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The Confusion of Is and Ought in Game Theoretic Contexts

Author

Listed:
  • Joseph B. Kadane

    (Carnegie-Mellon University)

  • Patrick D. Larkey

    (Carnegie-Mellon University)

Abstract

This paper explores the distinction between normative and positive theoretical statements in a game theoretic context from a Bayesian perspective. Normative and positive theoretical statements are often confused in decision making research. The confusion results from some unique epistemological and methodological problems associated with cognitive behavior as an object for scientific inquiry. The confusion persists because of poor model validation procedures which are themselves further complicated by the confusion. The confusion greatly impedes the development of more useful prescriptions for and predictions of human decision behavior. From a Bayesian perspective which acknowledges the importance of incomplete information and imperfect theories of behavior, the confusion is unnecessary.

Suggested Citation

  • Joseph B. Kadane & Patrick D. Larkey, 1983. "The Confusion of Is and Ought in Game Theoretic Contexts," Management Science, INFORMS, vol. 29(12), pages 1365-1379, December.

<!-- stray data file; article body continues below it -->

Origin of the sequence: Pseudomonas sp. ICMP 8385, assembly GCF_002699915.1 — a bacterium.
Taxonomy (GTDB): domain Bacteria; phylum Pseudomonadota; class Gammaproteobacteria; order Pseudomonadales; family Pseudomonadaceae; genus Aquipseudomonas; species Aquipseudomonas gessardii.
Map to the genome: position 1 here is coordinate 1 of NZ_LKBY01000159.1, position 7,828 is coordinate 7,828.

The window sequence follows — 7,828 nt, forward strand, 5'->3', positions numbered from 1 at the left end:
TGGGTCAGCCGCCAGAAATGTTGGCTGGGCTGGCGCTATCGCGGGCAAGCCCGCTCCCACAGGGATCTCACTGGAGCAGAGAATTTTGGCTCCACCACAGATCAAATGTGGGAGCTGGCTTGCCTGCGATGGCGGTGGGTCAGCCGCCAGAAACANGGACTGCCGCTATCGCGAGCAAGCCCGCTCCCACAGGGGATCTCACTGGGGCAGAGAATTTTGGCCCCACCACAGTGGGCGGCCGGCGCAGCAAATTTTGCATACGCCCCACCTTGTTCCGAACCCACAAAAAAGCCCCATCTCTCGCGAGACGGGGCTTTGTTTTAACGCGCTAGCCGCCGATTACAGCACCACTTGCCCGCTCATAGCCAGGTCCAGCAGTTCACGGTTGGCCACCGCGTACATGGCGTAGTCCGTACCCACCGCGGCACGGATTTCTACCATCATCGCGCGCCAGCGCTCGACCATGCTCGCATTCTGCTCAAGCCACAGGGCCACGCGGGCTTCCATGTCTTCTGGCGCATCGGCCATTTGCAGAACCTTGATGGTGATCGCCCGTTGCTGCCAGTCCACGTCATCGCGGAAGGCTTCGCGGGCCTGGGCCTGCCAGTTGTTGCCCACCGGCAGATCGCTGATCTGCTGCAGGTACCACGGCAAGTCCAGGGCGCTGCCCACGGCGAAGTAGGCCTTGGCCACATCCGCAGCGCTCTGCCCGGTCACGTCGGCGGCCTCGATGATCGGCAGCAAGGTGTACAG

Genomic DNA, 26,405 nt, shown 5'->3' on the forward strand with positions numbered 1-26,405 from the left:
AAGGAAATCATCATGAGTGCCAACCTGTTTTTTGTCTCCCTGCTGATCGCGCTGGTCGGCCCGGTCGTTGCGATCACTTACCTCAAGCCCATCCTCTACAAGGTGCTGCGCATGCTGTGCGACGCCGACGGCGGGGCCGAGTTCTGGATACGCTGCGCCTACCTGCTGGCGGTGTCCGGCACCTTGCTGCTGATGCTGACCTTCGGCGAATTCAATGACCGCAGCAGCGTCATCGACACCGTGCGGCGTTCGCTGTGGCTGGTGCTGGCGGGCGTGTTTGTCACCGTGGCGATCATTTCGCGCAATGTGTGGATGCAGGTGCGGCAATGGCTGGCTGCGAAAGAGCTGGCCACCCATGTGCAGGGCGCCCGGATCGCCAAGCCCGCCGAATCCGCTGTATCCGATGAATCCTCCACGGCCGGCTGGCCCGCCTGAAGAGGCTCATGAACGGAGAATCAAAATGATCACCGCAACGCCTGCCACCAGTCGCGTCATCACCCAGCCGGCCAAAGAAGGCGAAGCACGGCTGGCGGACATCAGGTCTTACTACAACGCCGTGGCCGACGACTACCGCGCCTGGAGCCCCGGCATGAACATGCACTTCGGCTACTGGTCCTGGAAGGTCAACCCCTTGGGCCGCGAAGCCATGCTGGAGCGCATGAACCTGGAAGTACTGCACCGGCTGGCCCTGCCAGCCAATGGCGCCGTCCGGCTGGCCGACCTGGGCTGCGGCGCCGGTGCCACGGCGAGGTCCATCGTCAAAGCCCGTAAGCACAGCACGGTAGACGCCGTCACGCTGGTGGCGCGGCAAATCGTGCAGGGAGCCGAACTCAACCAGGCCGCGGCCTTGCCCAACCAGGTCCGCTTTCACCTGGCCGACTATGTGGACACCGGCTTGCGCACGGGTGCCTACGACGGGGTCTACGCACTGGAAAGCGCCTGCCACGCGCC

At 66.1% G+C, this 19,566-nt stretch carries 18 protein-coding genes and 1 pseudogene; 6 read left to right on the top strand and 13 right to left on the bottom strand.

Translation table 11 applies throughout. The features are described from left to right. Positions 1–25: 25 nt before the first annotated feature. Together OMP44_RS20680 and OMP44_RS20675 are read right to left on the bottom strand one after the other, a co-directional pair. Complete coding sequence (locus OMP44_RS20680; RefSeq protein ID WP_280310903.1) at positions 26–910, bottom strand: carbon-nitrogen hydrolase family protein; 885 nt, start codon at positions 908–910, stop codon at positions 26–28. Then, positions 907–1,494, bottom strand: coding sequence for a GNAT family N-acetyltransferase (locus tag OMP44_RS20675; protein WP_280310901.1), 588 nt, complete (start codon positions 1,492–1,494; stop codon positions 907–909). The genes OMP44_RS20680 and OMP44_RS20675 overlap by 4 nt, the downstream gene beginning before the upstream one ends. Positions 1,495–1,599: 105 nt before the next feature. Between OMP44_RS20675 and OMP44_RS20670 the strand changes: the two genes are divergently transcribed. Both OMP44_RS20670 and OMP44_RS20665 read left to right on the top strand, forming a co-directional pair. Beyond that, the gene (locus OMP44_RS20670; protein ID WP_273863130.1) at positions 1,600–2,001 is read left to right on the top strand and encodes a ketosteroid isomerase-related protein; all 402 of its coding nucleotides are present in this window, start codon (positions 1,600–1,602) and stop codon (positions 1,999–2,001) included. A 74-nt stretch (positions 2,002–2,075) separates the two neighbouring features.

• Handle: RePEc:inm:ormnsc:v:29:y:1983:i:12:p:1365-1379
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    File URL: http://dx.doi.org/10.1287/mnsc.29.12.1365
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    Citations

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    Cited by:

    1. Velu, C. & Iyer, S., 2008. "The Rationality of Irrationality for Managers: Returns- Based Beliefs and the Traveller’s Dilemma," Cambridge Working Papers in Economics 0826, Faculty of Economics, University of Cambridge.
    2. Rudolf Vetschera, 2004. "Behavioral uncertainty and investments in cooperative relationships," Managerial and Decision Economics, John Wiley & Sons, Ltd., vol. 25(1), pages 17-27.
    3. Guilhem Lecouteux, 2017. "Bayesian Game Theorists and Non-Bayesian Players," GREDEG Working Papers 2017-30, Groupe de REcherche en Droit, Economie, Gestion (GREDEG CNRS), University of Nice Sophia Antipolis.
    4. Robert Nau, 2001. "De Finetti was Right: Probability Does Not Exist," Theory and Decision, Springer, vol. 51(2), pages 89-124, December.
    5. Guilhem Lecouteux, 2017. "Bayesian Game Theorists and non-Bayesian Players," Working Papers halshs-01633126, HAL.
    6. Joseph Kadane & Javier Girón & Daniel Peña & Peter Fishburn & Simon French & D. Lindley & Giovanni Parmigiani & Robert Winkler, 1993. "Several Bayesians: A review," TEST: An Official Journal of the Spanish Society of Statistics and Operations Research, Springer;Sociedad de Estadística e Investigación Operativa, vol. 2(1), pages 1-32, December.
    7. Velu, C. & Iyer, S., 2008. "Returns-Based Beliefs and The Prisoner’s Dilemma," Cambridge Working Papers in Economics 0854, Faculty of Economics, University of Cambridge.

    More about this item

    Keywords

    game theory;

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